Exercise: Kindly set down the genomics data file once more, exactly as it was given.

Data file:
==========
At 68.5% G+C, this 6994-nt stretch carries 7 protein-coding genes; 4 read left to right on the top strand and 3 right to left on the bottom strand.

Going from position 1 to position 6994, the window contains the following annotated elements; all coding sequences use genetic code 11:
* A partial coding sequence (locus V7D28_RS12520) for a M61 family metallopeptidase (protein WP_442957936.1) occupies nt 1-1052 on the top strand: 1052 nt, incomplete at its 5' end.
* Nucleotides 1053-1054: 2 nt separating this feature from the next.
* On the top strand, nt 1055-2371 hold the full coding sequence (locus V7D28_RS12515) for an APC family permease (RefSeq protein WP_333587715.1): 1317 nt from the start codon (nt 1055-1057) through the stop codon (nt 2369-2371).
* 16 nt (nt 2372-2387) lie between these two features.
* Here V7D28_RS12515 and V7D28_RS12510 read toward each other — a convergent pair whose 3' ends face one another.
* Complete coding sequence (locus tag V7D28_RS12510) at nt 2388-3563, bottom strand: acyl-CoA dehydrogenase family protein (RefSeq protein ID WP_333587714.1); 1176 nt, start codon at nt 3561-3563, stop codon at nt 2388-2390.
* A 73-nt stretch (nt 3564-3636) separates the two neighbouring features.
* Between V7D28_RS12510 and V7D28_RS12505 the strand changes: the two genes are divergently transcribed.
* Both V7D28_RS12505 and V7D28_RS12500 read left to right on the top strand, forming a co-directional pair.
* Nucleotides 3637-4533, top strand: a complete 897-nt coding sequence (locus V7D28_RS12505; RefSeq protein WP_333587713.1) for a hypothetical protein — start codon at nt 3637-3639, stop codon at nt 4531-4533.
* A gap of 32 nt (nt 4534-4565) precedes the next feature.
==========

At 68.5% G+C, this 6994-nt stretch carries 7 protein-coding genes; 4 read left to right on the top strand and 3 right to left on the bottom strand.

Going from position 1 to position 6994, the window contains the following annotated elements; all coding sequences use genetic code 11:
* A partial coding sequence (locus V7D28_RS12520) for a M61 family metallopeptidase (protein WP_442957936.1) occupies nt 1-1052 on the top strand: 1052 nt, incomplete at its 5' end.
* Nucleotides 1053-1054: 2 nt separating this feature from the next.
* On the top strand, nt 1055-2371 hold the full coding sequence (locus V7D28_RS12515) for an APC family permease (RefSeq protein WP_333587715.1): 1317 nt from the start codon (nt 1055-1057) through the stop codon (nt 2369-2371).
* 16 nt (nt 2372-2387) lie between these two features.
* Here V7D28_RS12515 and V7D28_RS12510 read toward each other — a convergent pair whose 3' ends face one another.
* Complete coding sequence (locus tag V7D28_RS12510) at nt 2388-3563, bottom strand: acyl-CoA dehydrogenase family protein (RefSeq protein ID WP_333587714.1); 1176 nt, start codon at nt 3561-3563, stop codon at nt 2388-2390.
* A 73-nt stretch (nt 3564-3636) separates the two neighbouring features.
* Between V7D28_RS12510 and V7D28_RS12505 the strand changes: the two genes are divergently transcribed.
* Both V7D28_RS12505 and V7D28_RS12500 read left to right on the top strand, forming a co-directional pair.
* Nucleotides 3637-4533, top strand: a complete 897-nt coding sequence (locus V7D28_RS12505; RefSeq protein WP_333587713.1) for a hypothetical protein — start codon at nt 3637-3639, stop codon at nt 4531-4533.
* A gap of 32 nt (nt 4534-4565) precedes the next feature.